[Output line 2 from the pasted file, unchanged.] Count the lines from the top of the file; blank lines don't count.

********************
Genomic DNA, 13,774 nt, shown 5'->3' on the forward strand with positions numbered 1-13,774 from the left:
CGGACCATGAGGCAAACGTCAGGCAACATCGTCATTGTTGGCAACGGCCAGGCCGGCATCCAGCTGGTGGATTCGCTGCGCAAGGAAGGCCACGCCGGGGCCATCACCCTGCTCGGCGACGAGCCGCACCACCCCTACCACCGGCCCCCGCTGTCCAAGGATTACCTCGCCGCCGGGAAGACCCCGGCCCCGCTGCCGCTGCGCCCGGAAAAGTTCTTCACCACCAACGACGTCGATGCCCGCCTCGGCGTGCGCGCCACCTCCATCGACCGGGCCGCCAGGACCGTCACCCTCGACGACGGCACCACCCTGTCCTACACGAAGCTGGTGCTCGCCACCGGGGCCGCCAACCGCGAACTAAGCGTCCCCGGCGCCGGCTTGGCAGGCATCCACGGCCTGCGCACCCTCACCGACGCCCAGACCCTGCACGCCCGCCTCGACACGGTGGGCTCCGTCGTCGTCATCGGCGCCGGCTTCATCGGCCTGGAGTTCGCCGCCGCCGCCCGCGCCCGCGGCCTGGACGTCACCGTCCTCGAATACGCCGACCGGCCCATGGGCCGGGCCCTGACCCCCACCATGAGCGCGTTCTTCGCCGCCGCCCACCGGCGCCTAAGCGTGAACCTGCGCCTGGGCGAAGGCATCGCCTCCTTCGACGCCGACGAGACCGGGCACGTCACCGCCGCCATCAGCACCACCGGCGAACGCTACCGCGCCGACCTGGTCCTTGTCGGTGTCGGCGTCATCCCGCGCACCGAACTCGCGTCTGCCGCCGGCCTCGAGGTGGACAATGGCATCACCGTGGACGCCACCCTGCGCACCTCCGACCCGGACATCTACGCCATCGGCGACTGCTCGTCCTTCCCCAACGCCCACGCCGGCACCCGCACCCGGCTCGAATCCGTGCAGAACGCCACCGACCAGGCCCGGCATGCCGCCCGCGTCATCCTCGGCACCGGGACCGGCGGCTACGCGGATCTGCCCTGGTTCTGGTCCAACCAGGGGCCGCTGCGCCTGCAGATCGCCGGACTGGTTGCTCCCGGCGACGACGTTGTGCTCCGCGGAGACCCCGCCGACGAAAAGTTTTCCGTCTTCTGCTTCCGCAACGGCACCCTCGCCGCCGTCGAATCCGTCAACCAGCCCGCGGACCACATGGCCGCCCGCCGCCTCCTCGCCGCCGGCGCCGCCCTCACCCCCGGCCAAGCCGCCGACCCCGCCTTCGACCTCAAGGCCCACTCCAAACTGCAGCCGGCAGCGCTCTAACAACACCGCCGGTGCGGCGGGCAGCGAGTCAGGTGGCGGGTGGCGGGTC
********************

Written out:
CGGACCATGAGGCAAACGTCAGGCAACATCGTCATTGTTGGCAACGGCCAGGCCGGCATCCAGCTGGTGGATTCGCTGCGCAAGGAAGGCCACGCCGGGGCCATCACCCTGCTCGGCGACGAGCCGCACCACCCCTACCACCGGCCCCCGCTGTCCAAGGATTACCTCGCCGCCGGGAAGACCCCGGCCCCGCTGCCGCTGCGCCCGGAAAAGTTCTTCACCACCAACGACGTCGATGCCCGCCTCGGCGTGCGCGCCACCTCCATCGACCGGGCCGCCAGGACCGTCACCCTCGACGACGGCACCACCCTGTCCTACACGAAGCTGGTGCTCGCCACCGGGGCCGCCAACCGCGAACTAAGCGTCCCCGGCGCCGGCTTGGCAGGCATCCACGGCCTGCGCACCCTCACCGACGCCCAGACCCTGCACGCCCGCCTCGACACGGTGGGCTCCGTCGTCGTCATCGGCGCCGGCTTCATCGGCCTGGAGTTCGCCGCCGCCGCCCGCGCCCGCGGCCTGGACGTCACCGTCCTCGAATACGCCGACCGGCCCATGGGCCGGGCCCTGACCCCCACCATGAGCGCGTTCTTCGCCGCCGCCCACCGGCGCCTAAGCGTGAACCTGCGCCTGGGCGAAGGCATCGCCTCCTTCGACGCCGACGAGACCGGGCACGTCACCGCCGCCATCAGCACCACCGGCGAACGCTACCGCGCCGACCTGGTCCTTGTCGGTGTCGGCGTCATCCCGCGCACCGAACTCGCGTCTGCCGCCGGCCTCGAGGTGGACAATGGCATCACCGTGGACGCCACCCTGCGCACCTCCGACCCGGACATCTACGCCATCGGCGACTGCTCGTCCTTCCCCAACGCCCACGCCGGCACCCGCACCCGGCTCGAATCCGTGCAGAACGCCACCGACCAGGCCCGGCATGCCGCCCGCGTCATCCTCGGCACCGGGACCGGCGGCTACGCGGATCTGCCCTGGTTCTGGTCCAACCAGGGGCCGCTGCGCCTGCAGATCGCCGGACTGGTTGCTCCCGGCGACGACGTTGTGCTCCGCGGAGACCCCGCCGACGAAAAGTTTTCCGTCTTCTGCTTCCGCAACGGCACCCTCGCCGCCGTCGAATCCGTCAACCAGCCCGCGGACCACATGGCCGCCCGCCGCCTCCTCGCCGCCGGCGCCGCCCTCACCCCCGGCCAAGCCGCCGACCCCGCCTTCGACCTCAAGGCCCACTCCAAACTGCAGCCGGCAGCGCTCTAACAACACCGCCGGTGCGGCGGGCAGCGAGTCAGGTGGCGGGTGGCGGGTC